What revolution promises to be bigger – and potentially more important to us and the lives of future generations – than computers or the discovery of the atom?

This great book argues that it will be gene editing – the ability to change our DNA in targeted ways using CRISPR technology to transform our health and characteristics. For instance, CRISPR techniques can be used to ensure hereditary diseases like sickle-cell anaemia and cystic fibrosis aren’t passed on to children. It also has the potential to be used to make people stronger and less prone to depression, for instance, which raises all sorts of practical and moral dilemmas.

But what is gene editing, where did it come from, how soon will it arrive and what are the implications? Walter Isaacson addresses all these questions masterfully in The Code Breaker (Simon & Schuster,  $35.00). It centres on the 2020 Nobel Prize–winning American scientist Jennifer Doudna and a small group of pioneers who developed the CRISPR gene editing technology over the past decade.

I’d recommend it for a number of reasons. First, it’s a great read full of interesting personalities competing to achieve breakthroughs in a new field of science – and even behaving badly at times as the professional and financial stakes rise.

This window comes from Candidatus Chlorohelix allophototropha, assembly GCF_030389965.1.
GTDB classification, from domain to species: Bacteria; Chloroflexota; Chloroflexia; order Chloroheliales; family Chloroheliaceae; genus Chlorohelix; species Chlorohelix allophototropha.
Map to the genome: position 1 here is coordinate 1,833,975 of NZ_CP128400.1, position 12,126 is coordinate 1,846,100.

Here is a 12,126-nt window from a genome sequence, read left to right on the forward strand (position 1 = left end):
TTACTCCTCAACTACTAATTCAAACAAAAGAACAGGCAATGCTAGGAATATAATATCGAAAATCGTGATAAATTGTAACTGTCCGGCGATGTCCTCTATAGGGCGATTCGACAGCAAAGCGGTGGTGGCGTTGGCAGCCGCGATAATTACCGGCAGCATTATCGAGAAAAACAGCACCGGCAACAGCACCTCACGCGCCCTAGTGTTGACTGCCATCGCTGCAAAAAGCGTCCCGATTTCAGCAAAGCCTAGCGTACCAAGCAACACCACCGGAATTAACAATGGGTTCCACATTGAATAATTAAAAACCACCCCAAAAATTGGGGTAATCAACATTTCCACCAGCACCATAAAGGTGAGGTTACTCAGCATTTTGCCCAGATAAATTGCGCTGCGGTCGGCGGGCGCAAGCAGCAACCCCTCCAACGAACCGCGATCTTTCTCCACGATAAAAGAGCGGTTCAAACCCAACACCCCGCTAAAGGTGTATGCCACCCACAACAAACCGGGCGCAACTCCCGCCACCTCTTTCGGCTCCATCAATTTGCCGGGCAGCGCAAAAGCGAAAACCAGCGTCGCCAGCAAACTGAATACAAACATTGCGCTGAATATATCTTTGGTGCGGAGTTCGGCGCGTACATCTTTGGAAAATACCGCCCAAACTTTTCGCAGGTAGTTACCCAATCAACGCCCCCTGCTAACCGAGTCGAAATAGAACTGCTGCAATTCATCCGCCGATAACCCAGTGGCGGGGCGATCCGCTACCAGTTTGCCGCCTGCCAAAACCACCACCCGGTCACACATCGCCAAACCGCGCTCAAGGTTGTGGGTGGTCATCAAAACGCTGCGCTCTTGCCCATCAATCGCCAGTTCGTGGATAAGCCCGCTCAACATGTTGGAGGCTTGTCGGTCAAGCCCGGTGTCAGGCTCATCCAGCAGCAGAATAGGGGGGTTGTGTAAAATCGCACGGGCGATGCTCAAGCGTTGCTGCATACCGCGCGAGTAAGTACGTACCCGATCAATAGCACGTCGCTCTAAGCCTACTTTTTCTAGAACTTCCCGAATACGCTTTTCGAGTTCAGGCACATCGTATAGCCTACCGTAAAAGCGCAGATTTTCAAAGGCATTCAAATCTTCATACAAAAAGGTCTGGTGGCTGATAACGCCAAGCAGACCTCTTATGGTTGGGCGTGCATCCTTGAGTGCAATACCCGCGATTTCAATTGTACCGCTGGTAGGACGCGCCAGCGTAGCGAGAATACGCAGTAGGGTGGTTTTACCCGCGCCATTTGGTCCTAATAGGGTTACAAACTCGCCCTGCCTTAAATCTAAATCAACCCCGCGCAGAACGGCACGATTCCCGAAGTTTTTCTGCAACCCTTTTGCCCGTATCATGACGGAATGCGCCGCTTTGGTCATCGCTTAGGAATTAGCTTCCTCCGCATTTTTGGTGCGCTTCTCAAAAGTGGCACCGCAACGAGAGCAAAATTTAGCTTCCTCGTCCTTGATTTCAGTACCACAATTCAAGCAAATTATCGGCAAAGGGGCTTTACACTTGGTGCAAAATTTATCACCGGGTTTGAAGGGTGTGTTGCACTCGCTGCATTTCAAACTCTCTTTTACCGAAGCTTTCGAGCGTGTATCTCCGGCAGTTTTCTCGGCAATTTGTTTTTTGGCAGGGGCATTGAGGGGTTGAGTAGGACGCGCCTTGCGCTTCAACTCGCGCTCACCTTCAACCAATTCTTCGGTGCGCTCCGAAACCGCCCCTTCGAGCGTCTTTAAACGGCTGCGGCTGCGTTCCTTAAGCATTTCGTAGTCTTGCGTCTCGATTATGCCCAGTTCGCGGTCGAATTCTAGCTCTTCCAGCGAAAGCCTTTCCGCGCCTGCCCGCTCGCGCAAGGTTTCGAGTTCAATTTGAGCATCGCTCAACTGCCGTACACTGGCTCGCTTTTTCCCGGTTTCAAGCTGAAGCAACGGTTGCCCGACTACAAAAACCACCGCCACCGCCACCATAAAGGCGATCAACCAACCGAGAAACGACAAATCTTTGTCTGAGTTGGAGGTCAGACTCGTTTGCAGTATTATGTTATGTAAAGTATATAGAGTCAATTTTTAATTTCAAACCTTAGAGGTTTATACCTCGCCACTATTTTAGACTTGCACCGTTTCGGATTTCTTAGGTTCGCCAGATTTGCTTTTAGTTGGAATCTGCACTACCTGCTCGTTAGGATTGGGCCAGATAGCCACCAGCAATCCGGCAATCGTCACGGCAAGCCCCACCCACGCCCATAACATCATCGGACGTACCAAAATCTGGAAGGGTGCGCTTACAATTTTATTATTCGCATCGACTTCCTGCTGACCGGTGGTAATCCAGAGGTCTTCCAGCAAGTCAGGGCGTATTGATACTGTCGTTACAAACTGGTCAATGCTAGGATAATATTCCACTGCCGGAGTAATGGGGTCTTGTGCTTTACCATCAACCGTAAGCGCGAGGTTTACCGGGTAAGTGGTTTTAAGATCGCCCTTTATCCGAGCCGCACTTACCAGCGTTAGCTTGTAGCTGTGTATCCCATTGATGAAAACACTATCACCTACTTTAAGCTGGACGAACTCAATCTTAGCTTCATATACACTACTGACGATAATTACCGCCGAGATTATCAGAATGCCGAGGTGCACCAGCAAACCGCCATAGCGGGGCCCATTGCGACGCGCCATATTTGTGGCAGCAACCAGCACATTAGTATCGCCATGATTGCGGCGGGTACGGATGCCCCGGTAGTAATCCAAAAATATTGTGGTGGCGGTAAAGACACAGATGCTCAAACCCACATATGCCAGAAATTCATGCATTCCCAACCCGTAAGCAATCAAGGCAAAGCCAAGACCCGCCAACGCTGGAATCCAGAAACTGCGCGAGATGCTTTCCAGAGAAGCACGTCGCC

Second, it’s important to understand what gene editing is about because it’s going to be all around us over the next decade or two. For instance, if you’re a parent, are you prepared for the day your kids might tell you they’re planning to edit your grandkids before they arrive?

Third, it’s interesting from a business and investment point of view because some of the companies in the book are now public, so you can track their values and next steps.

Finally, as a 536-page hardback from an author who used to edit Time Magazine and has written biographies of the likes of Steve Jobs and Albert Einstein, it’s a good Christmas present for people who might be hard to buy for and even harder to edit, like your father-in-law.

Grant Butler


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